difficult to breathe, even at these "modest" mountain altitudes. As an example, Denver is at an altitude of 1.6 km, meaning that its pressure is only 83% that at sea level. It is also interesting to compare pressure changes with altitude with those associated with weather changes on the Earth. Severe storms are usually associated with regions of low pressure. However, even the most severe storms only have a drop in pressure to about 90% of normal pressure. More typically, the weather changes at sea level produce pressure changes of only a few percent. So these changes are much smaller than the changes that one encounters by climbing mountains. This is why we often use pressure meters as altimeters, that is, devices that tell us how high above sea level we are. Another important constituent in the Earth's atmosphere is water vapor. Equation (23.13) is not a good description of its distribution. This is because the atmospheric temperature is close to that at which water condenses. The water vapor may have a normal distribution at low altitudes. However, it may be almost totally absent at the cooler, higher altitudes.

23.3.2 Temperature distribution

The temperature distribution with altitude is shown in Fig. 23.12. Notice that it is more complicated than the pressure distribution. The complexity in the temperature distribution reflects the variety of mechanisms by which energy

H Temperature vs. altitude in the Earth's atmosphere. Layers are divided according to important energy balance mechanisms, so temperature behavior differs from layer to layer.

H Temperature vs. altitude in the Earth's atmosphere. Layers are divided according to important energy balance mechanisms, so temperature behavior differs from layer to layer.

enters the atmosphere. The ultimate source of energy for the atmosphere is the Sun. However, it is not the direct source of heat over most of the atmosphere.

Most of the Sun's visible energy passes through directly to the ground, and is not absorbed by the atmosphere. This is true even if there are clouds. The clouds tend to scatter (rather than absorb) the visible radiation. This scattered light can either be directed back into space, and have its energy lost, or it can bounce around in the clouds, and eventually reach the ground. This explains why it is still light on a cloudy day, but not as light as on a clear day. The visible solar radiation reaches the ground, and some is reflected back (mostly from the oceans), and the rest is absorbed.

The heated ground then gives off radiation characteristic of its temperature, so the radiation from the ground is mostly in the infrared. Infrared radiation from the ground is then trapped in the lower atmosphere. Thus, the ground is the immediate source of energy for the lower atmosphere, explaining why the temperature in the lower atmosphere decreases as one moves farther from the ground. As the ground heats the air just above it, that air expands and rises. This convection is another means of energy transport from the ground to the lower atmosphere. (The above description is very simplified. In certain situations, "temperature inversions" are present in which warmer air is on top of cooler air, and there is little convection. With little convection, pollution can build up.)

The Sun's radiation that is absorbed goes into heating the ground. This process is shown in Fig. 23.13. If there were no atmosphere, the ground would heat up to the equilibrium temperature that we discussed above. However, the calculation of that equilibrium temperature was done on the assumption that all of the energy radiated by the Earth escaped into space. Since the Earth is at a temperature in the range 250-300 K, it is much cooler than the Sun, and its blackbody spectrum peaks at longer wavelengths. So, while the Sun gives off most of its energy in the visible part of the spectrum, the Earth gives off most of its energy in the infrared part. Many of the molecules in the lower atmosphere, especially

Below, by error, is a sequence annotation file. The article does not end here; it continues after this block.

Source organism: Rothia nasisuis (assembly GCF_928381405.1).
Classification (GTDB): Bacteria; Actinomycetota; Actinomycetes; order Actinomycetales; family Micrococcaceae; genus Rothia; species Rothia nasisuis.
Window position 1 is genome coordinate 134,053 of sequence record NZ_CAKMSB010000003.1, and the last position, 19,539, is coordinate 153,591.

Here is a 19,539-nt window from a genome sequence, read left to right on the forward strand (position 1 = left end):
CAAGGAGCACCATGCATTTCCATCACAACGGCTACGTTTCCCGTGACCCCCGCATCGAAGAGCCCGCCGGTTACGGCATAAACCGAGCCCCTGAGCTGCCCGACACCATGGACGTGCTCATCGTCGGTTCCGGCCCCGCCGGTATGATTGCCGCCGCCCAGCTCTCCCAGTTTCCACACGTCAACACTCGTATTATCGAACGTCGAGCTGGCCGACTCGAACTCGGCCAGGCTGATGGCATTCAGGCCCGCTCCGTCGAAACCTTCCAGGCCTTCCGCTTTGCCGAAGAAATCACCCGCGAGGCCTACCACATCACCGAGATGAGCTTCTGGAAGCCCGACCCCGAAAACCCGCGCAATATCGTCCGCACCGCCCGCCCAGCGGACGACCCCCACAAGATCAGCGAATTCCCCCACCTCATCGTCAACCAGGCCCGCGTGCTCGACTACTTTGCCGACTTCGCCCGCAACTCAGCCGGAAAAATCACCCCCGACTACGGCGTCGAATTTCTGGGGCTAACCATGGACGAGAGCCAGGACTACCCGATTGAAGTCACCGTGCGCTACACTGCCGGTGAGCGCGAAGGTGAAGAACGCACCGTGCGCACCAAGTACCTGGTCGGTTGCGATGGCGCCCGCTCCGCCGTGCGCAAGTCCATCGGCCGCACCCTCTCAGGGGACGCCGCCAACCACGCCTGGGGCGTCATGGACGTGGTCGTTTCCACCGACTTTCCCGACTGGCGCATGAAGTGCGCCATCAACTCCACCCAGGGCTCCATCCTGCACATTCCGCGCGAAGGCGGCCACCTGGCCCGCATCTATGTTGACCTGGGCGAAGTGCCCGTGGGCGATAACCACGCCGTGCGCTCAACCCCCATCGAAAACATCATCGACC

Fig 23.13.

(a) Diagram showing the greenhouse effect. (b) Global (meaning averaged over all measuring stations) tropospheric deviations from monthly average temperatures, from 1979 to 2000. [(b) NASA]

the water vapor, carbon monoxide and carbon dioxide, are very efficient at absorbing that infrared radiation. Therefore, instead of being radiated into space, some of the energy given off by the Earth is trapped in the lower atmosphere. This results in the surface of the Earth being hotter than if there were no atmosphere.

This effect, in which the visible light from the Sun heats the ground, and the infrared radiation from the ground heats the air above the ground, is called the greenhouse effect. The name results because this effect is similar to the way that greenhouses work. In a greenhouse, the window replaces the Earth's atmosphere. The window lets the visible radiation through, heating the ground. The ground then gives off infrared radiation, which is trapped by the windows, and the air inside the greenhouse is hotter than if there were no glass. (In real greenhouses, the blocking of the wind is also important.) This effect also works in your house. Sunlight can pass through the windows, heating the interior, which produces infrared radiation, which is trapped by the windows. This explains how you can have useful solar heating, even in the winter.

On the Earth, the greenhouse effect is modest. It raises the temperature by about 25 K. We will see in the next chapter that the presence of large amounts of carbon dioxide on Venus has produced an extreme greenhouse effect on that planet. This leads us to worry that a similar thing could happen on Earth, if we build up the concentrations of gases that trap the infrared radiation near the ground. That is why atmospheric scientists are concerned over the by-products of human activity, from fires, to automobile and factory exhausts,




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